Art Theft: One Of The Most Intriguing and Famous Cases in History



Art theft is an complex and ancient criminal offense. When you look at the a few of the most famous cases of art thefts in history, you see thoroughly prepared operations that involve art dealerships, art fakers, mobsters, ransoms, and millions of dollars. Here you can check out about a few of the most famous cases of art theft in the history.

The First Theft:
The very first recorded case of art theft remained in 1473, when 2 panels of altarpiece of the Last Judgment by the Dutch painter Hans Memling were taken. While the triptych was being transferred by ship from the Netherlands to Florence, the ship was attacked by pirates who took it to the Gdansk cathedral in Poland. Nowadays, the piece is revealed at the National Museum in Gdansk where it was recently moved from the Basilica of the Presumption.

The A Lot Of Famous Theft:
The most popular story of art theft involves among the most well-known paintings on the planet and one of the most famous artists in history as a suspect. In the night of August 21, 1911, the Mona Lisa was stolen from the Louver. Quickly after, Pablo Picasso was apprehended and questioned by the authorities, but was launched quickly.

It took about 2 years up until the secret was fixed by the Parisian cops. It ended up that the 30 × 21 inch painting was taken by one of the museum employees by the name of Vincenzo Peruggia, who merely carried it concealed under his coat. However, Peruggia did not work alone. The criminal offense was carefully performed by a infamous bilker, Eduardo de Valfierno, who was sent by an art faker who meant to make copies and sell them as if they were the original painting.

While Yves Chaudron, the art faker, was hectic producing copies for the well-known masterpiece, Mona Lisa was still concealed at Peruggias home. After 2 years in which Peruggia did not hear from Chaudron, he attempted to make the finest from his stolen great. Eventually, Peruggia was captured by the authorities while aiming to offer the painting to an art dealer from Florence, Italy. The Mona Lisa was gone back to the Louver in 1913.

The Greatest Theft in the USA:
The most significant art theft in United States took location at the Isabella Stewart Gardner Museum. On the night of March 18, 1990, a group of burglars using authorities uniforms broke into the museum and took thirteen paintings whose collective worth was estimated at around 300 million dollars. https://www.whitepages.com/name/Kurt-Criter/Denver-CO The burglars took two paintings and one print by Rembrandt, and works of Vermeer, Manet, Degas, Govaert Flinck, in addition to a French and a Chinese artifact.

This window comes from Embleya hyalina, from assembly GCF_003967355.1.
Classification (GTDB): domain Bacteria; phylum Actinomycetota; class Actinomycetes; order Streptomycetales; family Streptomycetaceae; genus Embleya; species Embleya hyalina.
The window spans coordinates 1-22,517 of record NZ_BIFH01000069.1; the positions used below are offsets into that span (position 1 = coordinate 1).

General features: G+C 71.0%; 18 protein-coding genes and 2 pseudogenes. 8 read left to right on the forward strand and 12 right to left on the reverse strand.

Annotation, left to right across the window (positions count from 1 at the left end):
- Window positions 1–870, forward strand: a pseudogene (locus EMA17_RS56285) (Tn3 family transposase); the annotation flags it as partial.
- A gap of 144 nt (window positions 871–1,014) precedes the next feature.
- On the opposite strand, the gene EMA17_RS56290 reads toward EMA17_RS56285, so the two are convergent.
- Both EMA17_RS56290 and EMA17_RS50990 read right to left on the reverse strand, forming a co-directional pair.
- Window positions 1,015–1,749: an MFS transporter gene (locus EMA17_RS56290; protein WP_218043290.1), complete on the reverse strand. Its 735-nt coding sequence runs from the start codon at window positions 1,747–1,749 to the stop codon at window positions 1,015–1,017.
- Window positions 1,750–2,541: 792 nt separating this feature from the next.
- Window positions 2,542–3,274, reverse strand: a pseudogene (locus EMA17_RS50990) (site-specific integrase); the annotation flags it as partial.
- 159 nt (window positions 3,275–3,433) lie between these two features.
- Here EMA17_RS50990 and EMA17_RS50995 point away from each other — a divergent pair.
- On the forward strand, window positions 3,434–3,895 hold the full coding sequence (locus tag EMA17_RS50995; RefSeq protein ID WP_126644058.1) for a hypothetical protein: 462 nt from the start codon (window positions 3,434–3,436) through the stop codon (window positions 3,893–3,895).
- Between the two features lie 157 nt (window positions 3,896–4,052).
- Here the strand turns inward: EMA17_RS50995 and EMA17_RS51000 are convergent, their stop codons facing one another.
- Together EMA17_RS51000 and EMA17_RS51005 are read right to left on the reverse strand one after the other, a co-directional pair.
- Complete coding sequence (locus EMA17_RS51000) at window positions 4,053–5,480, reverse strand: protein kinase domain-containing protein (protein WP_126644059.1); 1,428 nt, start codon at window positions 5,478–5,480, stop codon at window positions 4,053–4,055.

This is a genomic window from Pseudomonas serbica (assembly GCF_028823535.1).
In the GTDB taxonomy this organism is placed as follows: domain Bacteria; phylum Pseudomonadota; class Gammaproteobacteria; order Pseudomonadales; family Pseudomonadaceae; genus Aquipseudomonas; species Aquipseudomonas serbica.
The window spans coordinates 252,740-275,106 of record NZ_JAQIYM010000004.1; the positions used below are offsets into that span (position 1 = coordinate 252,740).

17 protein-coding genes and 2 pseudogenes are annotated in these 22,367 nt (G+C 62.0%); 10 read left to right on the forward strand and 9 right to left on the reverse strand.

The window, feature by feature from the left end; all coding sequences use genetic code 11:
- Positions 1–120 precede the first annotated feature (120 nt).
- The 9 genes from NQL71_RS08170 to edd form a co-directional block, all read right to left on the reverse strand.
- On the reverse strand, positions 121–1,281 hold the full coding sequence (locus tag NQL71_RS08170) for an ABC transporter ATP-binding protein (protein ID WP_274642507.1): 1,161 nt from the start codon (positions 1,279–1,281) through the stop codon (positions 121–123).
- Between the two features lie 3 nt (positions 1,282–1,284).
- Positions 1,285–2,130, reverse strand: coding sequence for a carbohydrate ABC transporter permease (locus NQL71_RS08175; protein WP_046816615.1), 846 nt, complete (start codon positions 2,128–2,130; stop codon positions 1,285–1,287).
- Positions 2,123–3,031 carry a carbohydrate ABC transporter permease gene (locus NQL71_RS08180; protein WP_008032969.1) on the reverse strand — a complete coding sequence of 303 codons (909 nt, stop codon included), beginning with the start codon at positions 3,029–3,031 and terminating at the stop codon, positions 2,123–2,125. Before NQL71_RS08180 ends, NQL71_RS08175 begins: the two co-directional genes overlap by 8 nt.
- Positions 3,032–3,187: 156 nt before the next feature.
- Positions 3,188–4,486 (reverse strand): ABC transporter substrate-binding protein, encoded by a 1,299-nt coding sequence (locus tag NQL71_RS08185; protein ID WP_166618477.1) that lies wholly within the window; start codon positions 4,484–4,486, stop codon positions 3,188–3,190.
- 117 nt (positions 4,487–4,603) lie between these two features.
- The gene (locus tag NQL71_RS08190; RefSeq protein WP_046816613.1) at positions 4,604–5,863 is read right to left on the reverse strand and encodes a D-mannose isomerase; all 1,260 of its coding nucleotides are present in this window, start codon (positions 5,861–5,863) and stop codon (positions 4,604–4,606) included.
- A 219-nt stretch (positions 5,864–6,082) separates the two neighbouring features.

Since yet, none of the paintings have actually been found and the case is still unsolved. Inning accordance with recent rumors, the FBI are investigating the possibility that the Boston Mob along with French art dealers are linked to the criminal activity.

The Scream:
The painting by Edvard Munchs, The Scream, is probably the most sought after painting by art burglars in history. It has actually been taken twice and was only recently recuperated. In 1994, during the Winter Season Olympics in Lillehammer, Norway, The Scream was taken from an Oslo gallery by two burglars who broke through an open window, set off the alarm and left a note saying: thanks for the bad security.

3 months later on, the holders of the painting approached the Norwegian Federal government with an deal: 1 million dollars ransom for Edvard Munchs The Scream. The Federal government rejected the offer, however the Norwegian police worked together with the British Cops and the Getty Museum to organize a sting operation that revived the painting to where it belongs.

10 years later on, The Scream was stolen once again https://www.yelp.com/biz/kurt-criter-denver-2 from the Munch Museum. This time, the burglars used a gun and took another of Munchs painting with them. While Museum officials waiting on https://soundcloud.com/kurt-criter the burglars to demand ransom loan, rumors declared that both paintings were burned to hide proof. Ultimately, the Norwegian authorities discovered the two paintings on August 31, 2006 however the facts on how they were recuperated are not understood yet.


When you look at the some of the most famous cases of art thefts in history, you see completely planned operations that involve art dealerships, art fakers, mobsters, ransoms, and millions of dollars. The most well-known story of art theft involves one of the most famous paintings in the world and one of the most famous artists in history as a suspect. The crime was carefully carried out by a infamous con guy, Eduardo de Valfierno, who was sent out by an art faker who intended to make copies and sell them as if they were the initial painting.

Eventually, Peruggia was captured by the police while trying to sell the painting to an art dealership from Florence, Italy. The painting by Edvard Munchs, The Scream, is probably the most looked for after painting by art burglars in history.

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